Watch out China, emotion recognition is on its way if a new tech expo announcement is anything to go by.
The technology is being rolled out at airports and subway stations to identify criminal suspects and is the latest development in crime prediction systems.
Emotion recognition systems already exist in Xinjiang, a western China region where an estimated 1 million mainly-Muslin minorities are held in internment camps.
Last month, the United States blocked eight Chinese artificial intelligence tech companies from buying US-made products on the basis of their alleged human rights abuses in Xinjiang.
Financial Times correspondent, Sue-Lin Wong, revealed the news in a series of tweets having visited Shenzhen’s largest surveillance tech expo.
She wrote: “I visited China’s largest surveillance tech expo with @QianerLiu this week held once every two years in Shenzhen – ‘the world security capital.’ A thread & our story about China’s latest new surveillance craze: emotion recognition.”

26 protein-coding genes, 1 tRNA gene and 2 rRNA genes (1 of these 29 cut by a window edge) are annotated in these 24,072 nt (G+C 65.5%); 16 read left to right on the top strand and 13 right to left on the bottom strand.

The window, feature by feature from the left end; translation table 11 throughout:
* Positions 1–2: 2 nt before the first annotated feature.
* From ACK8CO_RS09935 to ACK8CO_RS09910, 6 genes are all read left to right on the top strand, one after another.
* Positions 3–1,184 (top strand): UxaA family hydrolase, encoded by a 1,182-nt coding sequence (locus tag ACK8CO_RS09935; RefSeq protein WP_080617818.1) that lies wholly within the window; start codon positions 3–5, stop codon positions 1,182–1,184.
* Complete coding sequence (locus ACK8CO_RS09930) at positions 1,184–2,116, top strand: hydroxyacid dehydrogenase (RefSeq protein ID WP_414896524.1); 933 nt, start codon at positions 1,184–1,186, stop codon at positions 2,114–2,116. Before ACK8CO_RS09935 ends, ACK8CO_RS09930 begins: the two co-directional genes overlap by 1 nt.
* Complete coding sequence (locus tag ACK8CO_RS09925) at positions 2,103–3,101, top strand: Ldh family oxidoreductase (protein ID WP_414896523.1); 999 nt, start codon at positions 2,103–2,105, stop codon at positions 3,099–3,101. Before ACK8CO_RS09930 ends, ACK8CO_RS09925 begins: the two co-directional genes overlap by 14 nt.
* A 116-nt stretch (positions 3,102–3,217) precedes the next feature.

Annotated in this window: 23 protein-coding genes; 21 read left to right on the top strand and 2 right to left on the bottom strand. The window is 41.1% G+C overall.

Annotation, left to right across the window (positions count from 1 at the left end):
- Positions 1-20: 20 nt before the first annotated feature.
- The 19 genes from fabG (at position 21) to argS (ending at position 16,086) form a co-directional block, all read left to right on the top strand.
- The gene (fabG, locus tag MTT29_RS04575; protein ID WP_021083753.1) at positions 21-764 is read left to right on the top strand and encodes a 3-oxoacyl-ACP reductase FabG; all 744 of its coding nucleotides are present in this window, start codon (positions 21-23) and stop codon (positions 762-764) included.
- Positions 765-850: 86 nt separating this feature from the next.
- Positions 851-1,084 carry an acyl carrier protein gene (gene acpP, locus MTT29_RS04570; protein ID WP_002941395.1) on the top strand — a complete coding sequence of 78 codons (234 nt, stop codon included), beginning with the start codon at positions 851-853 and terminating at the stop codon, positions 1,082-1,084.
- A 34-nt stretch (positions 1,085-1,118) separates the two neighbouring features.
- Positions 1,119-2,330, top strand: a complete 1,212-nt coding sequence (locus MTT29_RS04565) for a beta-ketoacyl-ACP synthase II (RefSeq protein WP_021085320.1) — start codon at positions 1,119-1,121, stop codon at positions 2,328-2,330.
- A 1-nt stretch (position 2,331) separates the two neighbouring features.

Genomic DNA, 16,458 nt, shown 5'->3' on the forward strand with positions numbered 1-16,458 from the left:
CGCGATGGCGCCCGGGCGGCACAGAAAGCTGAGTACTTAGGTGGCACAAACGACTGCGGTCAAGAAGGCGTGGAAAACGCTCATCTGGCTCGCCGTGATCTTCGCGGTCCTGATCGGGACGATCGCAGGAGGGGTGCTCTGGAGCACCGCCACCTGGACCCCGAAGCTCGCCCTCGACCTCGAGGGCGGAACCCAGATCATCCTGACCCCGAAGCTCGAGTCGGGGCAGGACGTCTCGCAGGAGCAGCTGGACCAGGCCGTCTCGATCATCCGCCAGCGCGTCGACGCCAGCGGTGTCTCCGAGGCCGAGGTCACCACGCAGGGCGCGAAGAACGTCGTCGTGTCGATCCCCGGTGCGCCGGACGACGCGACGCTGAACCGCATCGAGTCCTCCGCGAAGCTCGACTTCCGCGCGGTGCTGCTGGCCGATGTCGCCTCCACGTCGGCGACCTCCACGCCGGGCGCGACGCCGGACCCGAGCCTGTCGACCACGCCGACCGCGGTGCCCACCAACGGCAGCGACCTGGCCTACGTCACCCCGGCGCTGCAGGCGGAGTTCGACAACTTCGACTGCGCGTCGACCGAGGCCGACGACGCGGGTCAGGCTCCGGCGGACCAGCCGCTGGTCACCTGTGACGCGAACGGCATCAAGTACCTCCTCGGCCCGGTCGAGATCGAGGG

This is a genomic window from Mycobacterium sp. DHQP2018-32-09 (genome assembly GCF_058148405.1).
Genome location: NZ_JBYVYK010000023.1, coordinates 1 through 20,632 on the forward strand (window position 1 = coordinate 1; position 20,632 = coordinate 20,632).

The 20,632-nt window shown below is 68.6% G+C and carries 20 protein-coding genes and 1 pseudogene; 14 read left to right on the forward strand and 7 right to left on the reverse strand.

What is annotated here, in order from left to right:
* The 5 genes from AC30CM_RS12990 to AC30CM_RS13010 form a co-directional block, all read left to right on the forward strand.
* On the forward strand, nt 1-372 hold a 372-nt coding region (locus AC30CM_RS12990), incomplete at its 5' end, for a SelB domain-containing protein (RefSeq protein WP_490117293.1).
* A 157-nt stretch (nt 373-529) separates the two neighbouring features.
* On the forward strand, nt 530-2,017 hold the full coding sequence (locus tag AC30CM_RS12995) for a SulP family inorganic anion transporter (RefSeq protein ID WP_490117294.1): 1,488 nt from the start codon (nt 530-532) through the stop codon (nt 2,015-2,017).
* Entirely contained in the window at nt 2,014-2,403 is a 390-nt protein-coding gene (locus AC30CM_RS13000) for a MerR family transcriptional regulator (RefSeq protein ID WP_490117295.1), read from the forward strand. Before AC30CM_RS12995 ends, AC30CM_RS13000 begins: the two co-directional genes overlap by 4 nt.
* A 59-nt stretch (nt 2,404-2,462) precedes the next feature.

A policing expert and party cadre from Xinjiang’s public security bureau told us they have started using emotion recognition to identify criminal suspects. He also said they work with major Chinese tech companies like Alibaba, Tencent, Hikvision and Dahua.
Li Xiaoyu, a policing expert from the public security bureau in Altay city in Xinjiang said: “Using video footage, emotion recognition technology can rapidly identify criminal suspects by analysing their mental state . . . to prevent illegal acts including terrorism and smuggling. We’ve already started using it.”
Companies such as Amazon, Microsoft, and Google are all developing emotion recognition. Some scientists, however, have questioned the likelihood of such technology.
Ge Jia, a Beijing-based blogger wrote: “This technology is still a bit of a gimmick and is unlikely to be rolled out on a large scale in the next 3-5 years.”